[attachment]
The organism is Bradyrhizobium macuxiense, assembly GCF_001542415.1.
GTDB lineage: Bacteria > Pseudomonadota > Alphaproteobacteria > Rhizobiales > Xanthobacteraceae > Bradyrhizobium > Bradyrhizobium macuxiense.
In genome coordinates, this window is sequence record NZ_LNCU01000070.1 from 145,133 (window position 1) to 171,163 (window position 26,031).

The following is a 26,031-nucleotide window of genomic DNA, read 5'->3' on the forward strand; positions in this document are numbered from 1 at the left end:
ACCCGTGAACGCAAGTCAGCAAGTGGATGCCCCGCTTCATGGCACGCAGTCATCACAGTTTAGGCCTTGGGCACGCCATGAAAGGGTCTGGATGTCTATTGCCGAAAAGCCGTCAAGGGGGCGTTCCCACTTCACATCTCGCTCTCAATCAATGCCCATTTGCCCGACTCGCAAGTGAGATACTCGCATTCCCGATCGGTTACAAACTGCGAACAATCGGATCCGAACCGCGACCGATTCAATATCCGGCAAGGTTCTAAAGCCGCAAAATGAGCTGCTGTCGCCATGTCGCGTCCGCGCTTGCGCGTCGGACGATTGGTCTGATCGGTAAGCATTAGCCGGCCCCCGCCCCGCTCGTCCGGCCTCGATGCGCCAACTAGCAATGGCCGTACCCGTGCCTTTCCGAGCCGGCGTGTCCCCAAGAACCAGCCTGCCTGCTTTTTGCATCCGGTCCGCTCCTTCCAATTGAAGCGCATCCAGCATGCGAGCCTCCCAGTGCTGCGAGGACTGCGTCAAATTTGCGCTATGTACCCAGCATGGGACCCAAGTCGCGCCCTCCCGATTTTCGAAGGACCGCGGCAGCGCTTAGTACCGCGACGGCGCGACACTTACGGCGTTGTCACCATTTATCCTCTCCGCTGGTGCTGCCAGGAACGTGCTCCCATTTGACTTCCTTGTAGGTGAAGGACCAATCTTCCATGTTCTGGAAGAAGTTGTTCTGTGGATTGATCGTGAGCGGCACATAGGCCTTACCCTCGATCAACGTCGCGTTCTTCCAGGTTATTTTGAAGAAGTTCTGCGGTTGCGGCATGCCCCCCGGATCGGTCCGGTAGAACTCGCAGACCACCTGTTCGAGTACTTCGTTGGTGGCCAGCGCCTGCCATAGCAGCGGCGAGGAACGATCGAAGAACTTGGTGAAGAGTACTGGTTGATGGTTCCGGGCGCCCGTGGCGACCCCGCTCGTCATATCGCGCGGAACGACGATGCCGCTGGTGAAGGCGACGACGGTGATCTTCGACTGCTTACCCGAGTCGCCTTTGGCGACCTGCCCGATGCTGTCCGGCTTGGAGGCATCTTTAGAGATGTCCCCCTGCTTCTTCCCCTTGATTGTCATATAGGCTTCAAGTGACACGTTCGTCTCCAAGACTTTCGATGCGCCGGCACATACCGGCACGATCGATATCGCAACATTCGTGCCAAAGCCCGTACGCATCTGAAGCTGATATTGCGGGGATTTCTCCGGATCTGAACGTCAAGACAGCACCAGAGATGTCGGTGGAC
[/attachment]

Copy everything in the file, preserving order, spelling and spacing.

The organism is Bradyrhizobium macuxiense, assembly GCF_001542415.1.
GTDB lineage: Bacteria > Pseudomonadota > Alphaproteobacteria > Rhizobiales > Xanthobacteraceae > Bradyrhizobium > Bradyrhizobium macuxiense.
In genome coordinates, this window is sequence record NZ_LNCU01000070.1 from 145,133 (window position 1) to 171,163 (window position 26,031).

The following is a 26,031-nucleotide window of genomic DNA, read 5'->3' on the forward strand; positions in this document are numbered from 1 at the left end:
ACCCGTGAACGCAAGTCAGCAAGTGGATGCCCCGCTTCATGGCACGCAGTCATCACAGTTTAGGCCTTGGGCACGCCATGAAAGGGTCTGGATGTCTATTGCCGAAAAGCCGTCAAGGGGGCGTTCCCACTTCACATCTCGCTCTCAATCAATGCCCATTTGCCCGACTCGCAAGTGAGATACTCGCATTCCCGATCGGTTACAAACTGCGAACAATCGGATCCGAACCGCGACCGATTCAATATCCGGCAAGGTTCTAAAGCCGCAAAATGAGCTGCTGTCGCCATGTCGCGTCCGCGCTTGCGCGTCGGACGATTGGTCTGATCGGTAAGCATTAGCCGGCCCCCGCCCCGCTCGTCCGGCCTCGATGCGCCAACTAGCAATGGCCGTACCCGTGCCTTTCCGAGCCGGCGTGTCCCCAAGAACCAGCCTGCCTGCTTTTTGCATCCGGTCCGCTCCTTCCAATTGAAGCGCATCCAGCATGCGAGCCTCCCAGTGCTGCGAGGACTGCGTCAAATTTGCGCTATGTACCCAGCATGGGACCCAAGTCGCGCCCTCCCGATTTTCGAAGGACCGCGGCAGCGCTTAGTACCGCGACGGCGCGACACTTACGGCGTTGTCACCATTTATCCTCTCCGCTGGTGCTGCCAGGAACGTGCTCCCATTTGACTTCCTTGTAGGTGAAGGACCAATCTTCCATGTTCTGGAAGAAGTTGTTCTGTGGATTGATCGTGAGCGGCACATAGGCCTTACCCTCGATCAACGTCGCGTTCTTCCAGGTTATTTTGAAGAAGTTCTGCGGTTGCGGCATGCCCCCCGGATCGGTCCGGTAGAACTCGCAGACCACCTGTTCGAGTACTTCGTTGGTGGCCAGCGCCTGCCATAGCAGCGGCGAGGAACGATCGAAGAACTTGGTGAAGAGTACTGGTTGATGGTTCCGGGCGCCCGTGGCGACCCCGCTCGTCATATCGCGCGGAACGACGATGCCGCTGGTGAAGGCGACGACGGTGATCTTCGACTGCTTACCCGAGTCGCCTTTGGCGACCTGCCCGATGCTGTCCGGCTTGGAGGCATCTTTAGAGATGTCCCCCTGCTTCTTCCCCTTGATTGTCATATAGGCTTCAAGTGACACGTTCGTCTCCAAGACTTTCGATGCGCCGGCACATACCGGCACGATCGATATCGCAACATTCGTGCCAAAGCCCGTACGCATCTGAAGCTGATATTGCGGGGATTTCTCCGGATCTGAACGTCAAGACAGCACCAGAGATGTCGGTGGAC